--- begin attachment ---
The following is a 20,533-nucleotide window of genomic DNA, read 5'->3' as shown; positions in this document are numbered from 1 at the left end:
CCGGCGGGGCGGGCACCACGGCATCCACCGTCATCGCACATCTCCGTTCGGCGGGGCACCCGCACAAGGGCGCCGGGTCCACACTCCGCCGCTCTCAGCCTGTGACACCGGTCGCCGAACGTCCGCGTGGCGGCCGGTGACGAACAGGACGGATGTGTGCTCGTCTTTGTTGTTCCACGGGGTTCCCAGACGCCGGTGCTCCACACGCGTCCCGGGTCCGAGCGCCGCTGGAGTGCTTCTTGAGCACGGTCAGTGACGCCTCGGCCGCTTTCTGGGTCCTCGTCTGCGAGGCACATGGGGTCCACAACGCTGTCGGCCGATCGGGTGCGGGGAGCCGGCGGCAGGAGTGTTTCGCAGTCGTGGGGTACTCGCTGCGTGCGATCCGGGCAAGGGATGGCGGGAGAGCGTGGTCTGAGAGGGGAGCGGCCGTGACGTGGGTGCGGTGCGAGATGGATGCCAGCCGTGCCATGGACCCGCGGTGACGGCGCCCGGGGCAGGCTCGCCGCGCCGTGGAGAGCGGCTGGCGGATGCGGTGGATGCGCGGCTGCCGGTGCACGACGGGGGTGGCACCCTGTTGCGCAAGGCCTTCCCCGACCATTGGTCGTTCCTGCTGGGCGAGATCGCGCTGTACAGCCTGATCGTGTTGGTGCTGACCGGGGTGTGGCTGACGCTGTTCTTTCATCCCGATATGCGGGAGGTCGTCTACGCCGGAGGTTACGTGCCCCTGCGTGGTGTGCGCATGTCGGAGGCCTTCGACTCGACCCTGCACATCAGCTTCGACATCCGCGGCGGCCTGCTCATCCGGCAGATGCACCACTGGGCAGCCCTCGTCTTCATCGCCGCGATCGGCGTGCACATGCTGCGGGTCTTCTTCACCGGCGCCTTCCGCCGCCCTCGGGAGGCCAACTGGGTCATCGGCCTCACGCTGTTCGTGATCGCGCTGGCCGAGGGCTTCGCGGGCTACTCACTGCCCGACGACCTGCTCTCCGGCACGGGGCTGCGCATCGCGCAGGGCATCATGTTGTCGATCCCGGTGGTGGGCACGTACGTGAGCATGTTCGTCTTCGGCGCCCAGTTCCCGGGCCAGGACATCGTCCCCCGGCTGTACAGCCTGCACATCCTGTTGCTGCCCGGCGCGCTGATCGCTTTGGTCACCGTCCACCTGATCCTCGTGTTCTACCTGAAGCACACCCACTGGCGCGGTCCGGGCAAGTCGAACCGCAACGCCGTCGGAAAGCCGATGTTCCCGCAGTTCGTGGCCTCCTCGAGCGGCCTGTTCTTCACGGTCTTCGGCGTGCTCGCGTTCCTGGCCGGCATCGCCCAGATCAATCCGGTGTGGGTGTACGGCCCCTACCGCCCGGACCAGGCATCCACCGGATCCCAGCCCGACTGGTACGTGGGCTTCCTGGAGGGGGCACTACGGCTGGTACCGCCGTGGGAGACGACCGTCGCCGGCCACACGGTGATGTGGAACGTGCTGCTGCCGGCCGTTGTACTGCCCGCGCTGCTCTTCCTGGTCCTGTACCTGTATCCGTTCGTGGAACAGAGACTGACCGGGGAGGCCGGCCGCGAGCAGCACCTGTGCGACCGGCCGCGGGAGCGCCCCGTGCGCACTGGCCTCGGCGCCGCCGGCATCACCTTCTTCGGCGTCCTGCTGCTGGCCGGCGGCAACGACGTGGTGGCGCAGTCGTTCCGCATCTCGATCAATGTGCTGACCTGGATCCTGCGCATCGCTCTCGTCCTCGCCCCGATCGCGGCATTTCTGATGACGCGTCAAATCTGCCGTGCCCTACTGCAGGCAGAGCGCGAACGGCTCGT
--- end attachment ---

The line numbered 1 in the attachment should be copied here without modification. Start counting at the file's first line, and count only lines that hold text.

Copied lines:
The following is a 20,533-nucleotide window of genomic DNA, read 5'->3' as shown; positions in this document are numbered from 1 at the left end: